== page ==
Because they've done so well in class and exhibited good behavior and attendance, 100 students from pre-kindergarten to fifth grade were called to the library at Juniata Park Academy School yesterday afternoon for a different kind of lesson.
Waiting for them were not only brightly wrapped Christmas gifts and cash, but also decisions.
The decisions were designed to teach Principal Pat Mazzuca's students about sharing, rather than just receiving, during this give-and-take holiday season.
The idea came not from Santa but from recently retired Philadelphia Police Chief Inspector Jose M. Melendez, who got help from a dozen or so city police officers to pull off his 13th annual "Spirit of Giving" Christmas program.
The program moves to a different school each year, but the goal remains the same, said Melendez, who spent 40 years with the department.
"It's about sharing with others and a time to reflect on the blessings that we have received and how much luckier we are than others," he said. "There are a whole lot of other people who have needs greater than ours, so we try to get the kids to reflect on that."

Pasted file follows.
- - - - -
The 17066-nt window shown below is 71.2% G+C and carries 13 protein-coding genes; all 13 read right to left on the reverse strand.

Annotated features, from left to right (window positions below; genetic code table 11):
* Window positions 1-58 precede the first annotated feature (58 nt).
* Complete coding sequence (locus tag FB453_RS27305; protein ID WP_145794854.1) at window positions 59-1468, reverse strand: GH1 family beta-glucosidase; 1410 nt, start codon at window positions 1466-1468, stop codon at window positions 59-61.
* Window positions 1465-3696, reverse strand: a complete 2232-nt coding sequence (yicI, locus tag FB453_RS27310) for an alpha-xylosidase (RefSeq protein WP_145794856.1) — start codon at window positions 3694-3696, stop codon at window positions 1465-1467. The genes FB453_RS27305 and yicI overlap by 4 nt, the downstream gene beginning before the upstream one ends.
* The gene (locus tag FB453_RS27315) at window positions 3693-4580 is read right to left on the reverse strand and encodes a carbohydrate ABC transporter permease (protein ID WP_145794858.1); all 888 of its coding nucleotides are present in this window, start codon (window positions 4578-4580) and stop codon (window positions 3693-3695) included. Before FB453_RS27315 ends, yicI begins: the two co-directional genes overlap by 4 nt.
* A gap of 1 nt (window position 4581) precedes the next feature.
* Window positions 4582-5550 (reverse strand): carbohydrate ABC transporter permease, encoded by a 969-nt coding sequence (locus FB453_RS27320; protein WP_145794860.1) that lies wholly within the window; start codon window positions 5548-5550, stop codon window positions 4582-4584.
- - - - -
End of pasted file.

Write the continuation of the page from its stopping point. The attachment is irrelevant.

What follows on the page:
Thus, 50 Juniata Park Academy students were placed in the "giver" group and 50 were placed in the "receiver" group.
Each giver was given $15 and a Hess Holiday Toy Truck with headlights that flash - retail value of about $25.
Then a parade of students in pairs faced off, an officer asking each giver which gift they wanted to give to their receiver and which they wanted to keep.
Johnny decided to keep the money to buy his mom a present, giving the toy to William. Sandra kept the truck and gave the money to Christine. Raul kept the money to share with his brother, and gave Charles the toy. Kenny kept the truck and gave the money to Mary, who said that she would donate the funds to the poor.
And so it went, until all the trucks and all the bills were gone.
Principal Mazzuca, who has been with the School District of Philadelphia for 28 years, beamed throughout the program, as she ushered the youngsters toward the officers to receive the gifts.
At her school of 955 youngsters, 808 qualify for free or reduced-price lunch.
But as her students filed out of the library clutching the trucks and money, Mazzuca radiated pride in just having witnessed their acts of selflessness.
"I think it went wonderful," she said. "We want the kids to get that sense of giving and of sharing and of responsibility at a very young age. I believe in investing in our little people."